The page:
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September 22nd, 2016

Oral Health: Does It Have An Updated Meaning Today?

Category: cincinnati dentist, dental health

oral health hagen dental in cincinnati

The World Dental Federation is a worldwide organization for the dental profession, representing over a million dentists across the globe! It’s called the FDI for short, because it was established in Paris as the “Fédération dentaire international” (1).

It’s now located in Geneva, Switzerland. Each year, approximately 300 delegates meet to discuss issues, debate changes, and define the future of dentistry across the world. These members are representatives from over 200 national dental associations and over 130 specialist groups from various countries. One of the missions of the FDI is to “promote optimal oral and general health for all peoples” (2, 3).

Earlier this month, the World Dental Federation launched an updated definition of the term “oral health.”

The term “oral” refers to all the components of your mouth and oral cavity: The teeth, gums, connective tissues, jaw bones, soft palate, mucosal tissue of the mouth and throat, tongue, lips, chewing muscles, salivary glands and the branches of the immune, nervous and vascular systems that supply, protect and nourish these tissues. That part hasn’t changed!

The FDI wanted to bring the definition up to contemporary standards by designating oral health as an integral part of an individual’s general health and well-being. The new definition was created by the Federation’s “Vision 2020 Think Tank”, which includes experts from oral health backgrounds, public health officials, and health economics experts (3).

So What Has Changed?

So what is the main differences between the old definition and the new definitions being used—and why does it matter?

Dr. Michael Click, co-chair of the FDI’s Vision 2020 Think Tank explains: “The old definition lacked a theoretical framework that made assessment and evaluation of oral health hard to measure,” he said. “Furthermore, this new definition moves dentistry from treating disease to treating a person with disease.” He went on to say they created a new definition so it could resonate with more people.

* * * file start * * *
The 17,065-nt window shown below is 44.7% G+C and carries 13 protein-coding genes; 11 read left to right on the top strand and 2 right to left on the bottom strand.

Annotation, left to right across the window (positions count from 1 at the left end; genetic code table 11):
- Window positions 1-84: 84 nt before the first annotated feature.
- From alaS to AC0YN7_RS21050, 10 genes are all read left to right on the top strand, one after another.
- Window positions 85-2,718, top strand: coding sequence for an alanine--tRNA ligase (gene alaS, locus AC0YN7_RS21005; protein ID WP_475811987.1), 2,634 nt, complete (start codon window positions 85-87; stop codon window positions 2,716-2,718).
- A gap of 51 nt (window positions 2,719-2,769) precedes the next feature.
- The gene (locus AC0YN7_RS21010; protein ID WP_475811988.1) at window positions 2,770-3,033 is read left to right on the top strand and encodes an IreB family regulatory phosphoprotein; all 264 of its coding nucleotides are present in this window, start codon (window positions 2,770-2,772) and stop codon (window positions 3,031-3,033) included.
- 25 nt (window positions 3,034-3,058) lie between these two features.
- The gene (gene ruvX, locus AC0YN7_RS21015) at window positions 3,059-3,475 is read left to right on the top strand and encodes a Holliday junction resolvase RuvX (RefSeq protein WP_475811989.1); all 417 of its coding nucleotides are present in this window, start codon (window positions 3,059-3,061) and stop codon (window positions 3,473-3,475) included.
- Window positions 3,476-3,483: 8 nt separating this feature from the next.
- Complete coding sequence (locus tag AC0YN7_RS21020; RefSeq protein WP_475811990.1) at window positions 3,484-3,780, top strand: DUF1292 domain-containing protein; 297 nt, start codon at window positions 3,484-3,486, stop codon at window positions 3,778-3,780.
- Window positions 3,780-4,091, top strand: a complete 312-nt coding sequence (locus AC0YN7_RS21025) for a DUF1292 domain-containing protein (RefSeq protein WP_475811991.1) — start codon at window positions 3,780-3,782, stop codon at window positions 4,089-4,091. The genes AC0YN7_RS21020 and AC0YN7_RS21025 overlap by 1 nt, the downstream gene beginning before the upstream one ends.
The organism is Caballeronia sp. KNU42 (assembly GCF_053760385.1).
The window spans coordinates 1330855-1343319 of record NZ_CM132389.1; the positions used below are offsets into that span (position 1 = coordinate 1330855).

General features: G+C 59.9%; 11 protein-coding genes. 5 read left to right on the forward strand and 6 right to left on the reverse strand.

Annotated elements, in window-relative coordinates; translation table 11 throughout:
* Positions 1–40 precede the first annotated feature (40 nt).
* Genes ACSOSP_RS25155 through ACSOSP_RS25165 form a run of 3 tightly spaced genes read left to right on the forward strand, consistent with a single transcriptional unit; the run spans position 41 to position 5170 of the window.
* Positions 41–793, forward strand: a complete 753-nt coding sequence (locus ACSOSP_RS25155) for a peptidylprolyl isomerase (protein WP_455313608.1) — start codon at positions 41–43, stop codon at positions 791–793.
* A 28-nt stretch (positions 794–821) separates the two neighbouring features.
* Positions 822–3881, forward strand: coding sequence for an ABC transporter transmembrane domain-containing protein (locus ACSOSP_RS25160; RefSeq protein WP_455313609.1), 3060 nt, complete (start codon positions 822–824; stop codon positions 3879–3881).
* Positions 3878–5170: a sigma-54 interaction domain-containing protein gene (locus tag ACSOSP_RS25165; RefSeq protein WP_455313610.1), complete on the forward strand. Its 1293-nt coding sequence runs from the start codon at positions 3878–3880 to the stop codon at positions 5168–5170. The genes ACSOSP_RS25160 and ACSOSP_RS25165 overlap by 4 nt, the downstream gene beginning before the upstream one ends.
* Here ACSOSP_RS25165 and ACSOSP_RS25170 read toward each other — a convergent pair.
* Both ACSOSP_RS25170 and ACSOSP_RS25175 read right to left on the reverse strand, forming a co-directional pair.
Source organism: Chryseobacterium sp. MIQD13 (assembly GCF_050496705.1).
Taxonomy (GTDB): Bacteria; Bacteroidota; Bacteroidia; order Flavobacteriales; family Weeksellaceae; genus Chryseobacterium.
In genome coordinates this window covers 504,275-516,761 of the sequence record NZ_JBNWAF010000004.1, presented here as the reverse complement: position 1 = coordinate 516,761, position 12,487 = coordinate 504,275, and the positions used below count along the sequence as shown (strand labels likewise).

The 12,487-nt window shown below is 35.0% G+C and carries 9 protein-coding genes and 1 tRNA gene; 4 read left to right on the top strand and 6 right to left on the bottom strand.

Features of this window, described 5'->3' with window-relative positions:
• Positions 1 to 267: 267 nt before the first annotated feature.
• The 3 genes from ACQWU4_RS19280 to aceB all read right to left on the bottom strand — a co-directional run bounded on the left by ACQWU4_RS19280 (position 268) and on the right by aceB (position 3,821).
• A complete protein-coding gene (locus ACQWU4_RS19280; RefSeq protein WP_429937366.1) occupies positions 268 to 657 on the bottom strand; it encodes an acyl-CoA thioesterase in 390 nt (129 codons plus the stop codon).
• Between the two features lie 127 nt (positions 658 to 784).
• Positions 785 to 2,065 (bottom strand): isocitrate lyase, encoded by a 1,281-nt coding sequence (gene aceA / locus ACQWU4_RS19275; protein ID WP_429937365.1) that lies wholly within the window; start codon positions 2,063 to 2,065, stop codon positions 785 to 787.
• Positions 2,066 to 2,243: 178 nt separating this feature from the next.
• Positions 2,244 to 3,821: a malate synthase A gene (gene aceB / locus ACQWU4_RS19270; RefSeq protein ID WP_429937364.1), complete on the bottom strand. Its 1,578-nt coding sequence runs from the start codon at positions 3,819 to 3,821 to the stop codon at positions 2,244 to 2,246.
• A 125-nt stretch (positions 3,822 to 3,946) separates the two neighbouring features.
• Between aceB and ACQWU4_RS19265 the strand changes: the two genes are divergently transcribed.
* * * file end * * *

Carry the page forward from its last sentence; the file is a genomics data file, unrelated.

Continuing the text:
The intention is that more people will be able to understand concepts related to our oral health!

These changes might seem subtle, but they do have big significance. Oral health does not occur in isolation…in other words, the health of your teeth, gums, and entire mouth are a part of and acutely related to, your overall health. These new definitions help to clarify and validate that!

In summary, the main points, as defined by the World Dental Federation:

  1. Oral health is multifaceted. A “healthy smile” is more than being “cavity-free” and we agree with that, too! It includes the ability to speak, smile, smell, taste, touch, chew, swallow and express emotion through facial movements. It means being able to do these things confidently and without pain, discomfort or disease.
  2. Oral health is a fundamental part of health, including both physical and mental wellbeing. Another area we agree with! Oral health and our overall health is influenced by the values attitudes of individuals and communities. This means that although oral health is always important—even if the quality of care varies depending on what country you live!
  3. Oral health is a reflection of the physiological, social, and psychological factors that are essential to the quality of life. That’s a mouthful, but also true! The point is: oral health is engrained in more facets of our lives than we may realize.
  4. Oral health is influenced by a person’s experiences, perceptions, expectations and ability to adapt to circumstances. Our overall health affects our oral health, just as our oral health has effect on our overall health (3).
    oral-health-quote

This broadened definition of oral health serves to update the definition to a complete state of physical, mental and social well-being, rather than just the absence of disease or health issue.

It embodies our understanding that everything in the body is intrinsically connected: oral health and general health go hand in hand, rather than being two separate concepts.

What does this mean for you? You cannot be truly healthy without good oral health! This puts enormous importance on good oral hygiene, positive lifestyle habits, and regular dental visits. At Hagen Dental Practice, we strive to help you achieve oral health, with the understanding that it helps you maintain and enhance your overall health.

We Can’t Wait to Meet You & Your Family

Don’t delay your visit. Early detection saves lives. Call us today to schedule an appointment at (513) 251-5500.

Sources/References:

  1. https://en.wikipedia.org/wiki/FDI_World_Dental_Federation
  2. http://www.who.int/workforcealliance/members_partners/member_list/fdi/en/
  3. http://www.ada.org/en/publications/ada-news/2016-archive/september/fdi-adopts-new-definition
  4. http://www.nidcr.nih.gov/DataStatistics/SurgeonGeneral/sgr/chap1.htm

 

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